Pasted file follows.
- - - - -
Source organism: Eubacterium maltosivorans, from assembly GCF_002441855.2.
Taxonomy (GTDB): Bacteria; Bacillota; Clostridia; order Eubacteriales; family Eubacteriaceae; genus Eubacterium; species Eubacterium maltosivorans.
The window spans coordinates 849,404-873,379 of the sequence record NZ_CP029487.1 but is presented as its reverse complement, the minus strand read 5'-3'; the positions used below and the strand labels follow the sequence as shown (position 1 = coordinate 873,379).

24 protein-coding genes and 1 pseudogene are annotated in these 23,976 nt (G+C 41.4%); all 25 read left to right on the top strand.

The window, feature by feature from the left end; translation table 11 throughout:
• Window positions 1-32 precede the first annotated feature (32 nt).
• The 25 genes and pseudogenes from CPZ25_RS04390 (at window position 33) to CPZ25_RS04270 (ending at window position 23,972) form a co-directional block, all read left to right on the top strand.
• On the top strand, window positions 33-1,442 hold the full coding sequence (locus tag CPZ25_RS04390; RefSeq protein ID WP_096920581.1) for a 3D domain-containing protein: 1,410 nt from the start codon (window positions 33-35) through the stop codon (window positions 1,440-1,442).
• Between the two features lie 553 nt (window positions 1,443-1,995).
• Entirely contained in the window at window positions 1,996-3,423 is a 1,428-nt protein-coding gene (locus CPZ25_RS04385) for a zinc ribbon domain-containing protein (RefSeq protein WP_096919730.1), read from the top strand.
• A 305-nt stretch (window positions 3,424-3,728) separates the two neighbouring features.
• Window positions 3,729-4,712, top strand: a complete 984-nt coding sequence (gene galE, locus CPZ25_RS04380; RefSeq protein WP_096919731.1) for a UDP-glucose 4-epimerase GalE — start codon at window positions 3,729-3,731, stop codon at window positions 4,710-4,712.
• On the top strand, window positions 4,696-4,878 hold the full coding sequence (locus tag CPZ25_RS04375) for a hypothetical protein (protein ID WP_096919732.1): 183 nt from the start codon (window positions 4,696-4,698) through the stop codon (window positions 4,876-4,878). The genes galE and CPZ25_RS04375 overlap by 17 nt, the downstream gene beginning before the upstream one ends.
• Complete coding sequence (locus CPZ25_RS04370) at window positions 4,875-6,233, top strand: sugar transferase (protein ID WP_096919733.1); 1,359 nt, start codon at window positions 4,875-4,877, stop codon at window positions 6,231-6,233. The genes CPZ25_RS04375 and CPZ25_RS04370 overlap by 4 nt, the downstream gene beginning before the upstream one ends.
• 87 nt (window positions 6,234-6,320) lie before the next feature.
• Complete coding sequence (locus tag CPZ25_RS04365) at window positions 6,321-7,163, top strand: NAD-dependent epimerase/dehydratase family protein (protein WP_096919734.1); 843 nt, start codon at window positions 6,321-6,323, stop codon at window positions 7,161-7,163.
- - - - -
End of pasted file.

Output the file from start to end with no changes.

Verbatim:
Source organism: Eubacterium maltosivorans, from assembly GCF_002441855.2.
Taxonomy (GTDB): Bacteria; Bacillota; Clostridia; order Eubacteriales; family Eubacteriaceae; genus Eubacterium; species Eubacterium maltosivorans.
The window spans coordinates 849,404-873,379 of the sequence record NZ_CP029487.1 but is presented as its reverse complement, the minus strand read 5'-3'; the positions used below and the strand labels follow the sequence as shown (position 1 = coordinate 873,379).

24 protein-coding genes and 1 pseudogene are annotated in these 23,976 nt (G+C 41.4%); all 25 read left to right on the top strand.

The window, feature by feature from the left end; translation table 11 throughout:
• Window positions 1-32 precede the first annotated feature (32 nt).
• The 25 genes and pseudogenes from CPZ25_RS04390 (at window position 33) to CPZ25_RS04270 (ending at window position 23,972) form a co-directional block, all read left to right on the top strand.
• On the top strand, window positions 33-1,442 hold the full coding sequence (locus tag CPZ25_RS04390; RefSeq protein ID WP_096920581.1) for a 3D domain-containing protein: 1,410 nt from the start codon (window positions 33-35) through the stop codon (window positions 1,440-1,442).
• Between the two features lie 553 nt (window positions 1,443-1,995).
• Entirely contained in the window at window positions 1,996-3,423 is a 1,428-nt protein-coding gene (locus CPZ25_RS04385) for a zinc ribbon domain-containing protein (RefSeq protein WP_096919730.1), read from the top strand.
• A 305-nt stretch (window positions 3,424-3,728) separates the two neighbouring features.
• Window positions 3,729-4,712, top strand: a complete 984-nt coding sequence (gene galE, locus CPZ25_RS04380; RefSeq protein WP_096919731.1) for a UDP-glucose 4-epimerase GalE — start codon at window positions 3,729-3,731, stop codon at window positions 4,710-4,712.
• On the top strand, window positions 4,696-4,878 hold the full coding sequence (locus tag CPZ25_RS04375) for a hypothetical protein (protein ID WP_096919732.1): 183 nt from the start codon (window positions 4,696-4,698) through the stop codon (window positions 4,876-4,878). The genes galE and CPZ25_RS04375 overlap by 17 nt, the downstream gene beginning before the upstream one ends.
• Complete coding sequence (locus CPZ25_RS04370) at window positions 4,875-6,233, top strand: sugar transferase (protein ID WP_096919733.1); 1,359 nt, start codon at window positions 4,875-4,877, stop codon at window positions 6,231-6,233. The genes CPZ25_RS04375 and CPZ25_RS04370 overlap by 4 nt, the downstream gene beginning before the upstream one ends.
• 87 nt (window positions 6,234-6,320) lie before the next feature.
• Complete coding sequence (locus tag CPZ25_RS04365) at window positions 6,321-7,163, top strand: NAD-dependent epimerase/dehydratase family protein (protein WP_096919734.1); 843 nt, start codon at window positions 6,321-6,323, stop codon at window positions 7,161-7,163.